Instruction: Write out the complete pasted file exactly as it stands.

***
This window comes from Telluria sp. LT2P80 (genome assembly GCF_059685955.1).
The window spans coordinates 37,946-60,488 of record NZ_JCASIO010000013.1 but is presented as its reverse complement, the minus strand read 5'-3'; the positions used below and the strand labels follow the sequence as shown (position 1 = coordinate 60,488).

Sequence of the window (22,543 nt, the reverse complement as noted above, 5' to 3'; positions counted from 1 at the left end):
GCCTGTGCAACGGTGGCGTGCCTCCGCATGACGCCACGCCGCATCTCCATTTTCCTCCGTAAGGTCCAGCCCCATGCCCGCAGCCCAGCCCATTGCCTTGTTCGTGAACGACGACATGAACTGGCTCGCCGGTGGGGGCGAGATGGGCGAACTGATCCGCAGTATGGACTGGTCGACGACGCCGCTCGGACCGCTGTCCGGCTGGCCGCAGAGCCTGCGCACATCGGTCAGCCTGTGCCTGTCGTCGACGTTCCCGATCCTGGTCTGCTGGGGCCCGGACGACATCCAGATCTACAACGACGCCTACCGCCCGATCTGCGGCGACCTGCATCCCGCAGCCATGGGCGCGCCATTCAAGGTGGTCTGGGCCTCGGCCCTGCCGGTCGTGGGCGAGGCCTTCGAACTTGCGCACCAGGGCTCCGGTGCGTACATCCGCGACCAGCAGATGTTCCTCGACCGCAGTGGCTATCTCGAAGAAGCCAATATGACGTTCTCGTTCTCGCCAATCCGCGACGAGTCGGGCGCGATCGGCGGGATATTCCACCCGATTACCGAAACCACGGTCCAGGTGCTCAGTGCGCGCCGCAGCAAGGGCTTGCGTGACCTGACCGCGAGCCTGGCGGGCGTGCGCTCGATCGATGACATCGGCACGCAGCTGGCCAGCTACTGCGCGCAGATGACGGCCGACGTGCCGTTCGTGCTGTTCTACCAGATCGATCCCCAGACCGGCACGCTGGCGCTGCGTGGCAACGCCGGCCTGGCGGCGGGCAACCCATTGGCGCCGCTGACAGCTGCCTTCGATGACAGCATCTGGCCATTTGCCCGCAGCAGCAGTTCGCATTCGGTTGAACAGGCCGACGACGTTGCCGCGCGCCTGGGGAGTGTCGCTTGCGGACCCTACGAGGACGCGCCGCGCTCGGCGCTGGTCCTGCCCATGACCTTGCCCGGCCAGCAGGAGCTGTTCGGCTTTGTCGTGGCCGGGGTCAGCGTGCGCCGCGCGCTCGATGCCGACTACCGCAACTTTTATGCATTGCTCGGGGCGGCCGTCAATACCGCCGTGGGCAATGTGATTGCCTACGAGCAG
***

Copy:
This window comes from Telluria sp. LT2P80 (genome assembly GCF_059685955.1).
The window spans coordinates 37,946-60,488 of record NZ_JCASIO010000013.1 but is presented as its reverse complement, the minus strand read 5'-3'; the positions used below and the strand labels follow the sequence as shown (position 1 = coordinate 60,488).

Sequence of the window (22,543 nt, the reverse complement as noted above, 5' to 3'; positions counted from 1 at the left end):
GCCTGTGCAACGGTGGCGTGCCTCCGCATGACGCCACGCCGCATCTCCATTTTCCTCCGTAAGGTCCAGCCCCATGCCCGCAGCCCAGCCCATTGCCTTGTTCGTGAACGACGACATGAACTGGCTCGCCGGTGGGGGCGAGATGGGCGAACTGATCCGCAGTATGGACTGGTCGACGACGCCGCTCGGACCGCTGTCCGGCTGGCCGCAGAGCCTGCGCACATCGGTCAGCCTGTGCCTGTCGTCGACGTTCCCGATCCTGGTCTGCTGGGGCCCGGACGACATCCAGATCTACAACGACGCCTACCGCCCGATCTGCGGCGACCTGCATCCCGCAGCCATGGGCGCGCCATTCAAGGTGGTCTGGGCCTCGGCCCTGCCGGTCGTGGGCGAGGCCTTCGAACTTGCGCACCAGGGCTCCGGTGCGTACATCCGCGACCAGCAGATGTTCCTCGACCGCAGTGGCTATCTCGAAGAAGCCAATATGACGTTCTCGTTCTCGCCAATCCGCGACGAGTCGGGCGCGATCGGCGGGATATTCCACCCGATTACCGAAACCACGGTCCAGGTGCTCAGTGCGCGCCGCAGCAAGGGCTTGCGTGACCTGACCGCGAGCCTGGCGGGCGTGCGCTCGATCGATGACATCGGCACGCAGCTGGCCAGCTACTGCGCGCAGATGACGGCCGACGTGCCGTTCGTGCTGTTCTACCAGATCGATCCCCAGACCGGCACGCTGGCGCTGCGTGGCAACGCCGGCCTGGCGGCGGGCAACCCATTGGCGCCGCTGACAGCTGCCTTCGATGACAGCATCTGGCCATTTGCCCGCAGCAGCAGTTCGCATTCGGTTGAACAGGCCGACGACGTTGCCGCGCGCCTGGGGAGTGTCGCTTGCGGACCCTACGAGGACGCGCCGCGCTCGGCGCTGGTCCTGCCCATGACCTTGCCCGGCCAGCAGGAGCTGTTCGGCTTTGTCGTGGCCGGGGTCAGCGTGCGCCGCGCGCTCGATGCCGACTACCGCAACTTTTATGCATTGCTCGGGGCGGCCGTCAATACCGCCGTGGGCAATGTGATTGCCTACGAGCAG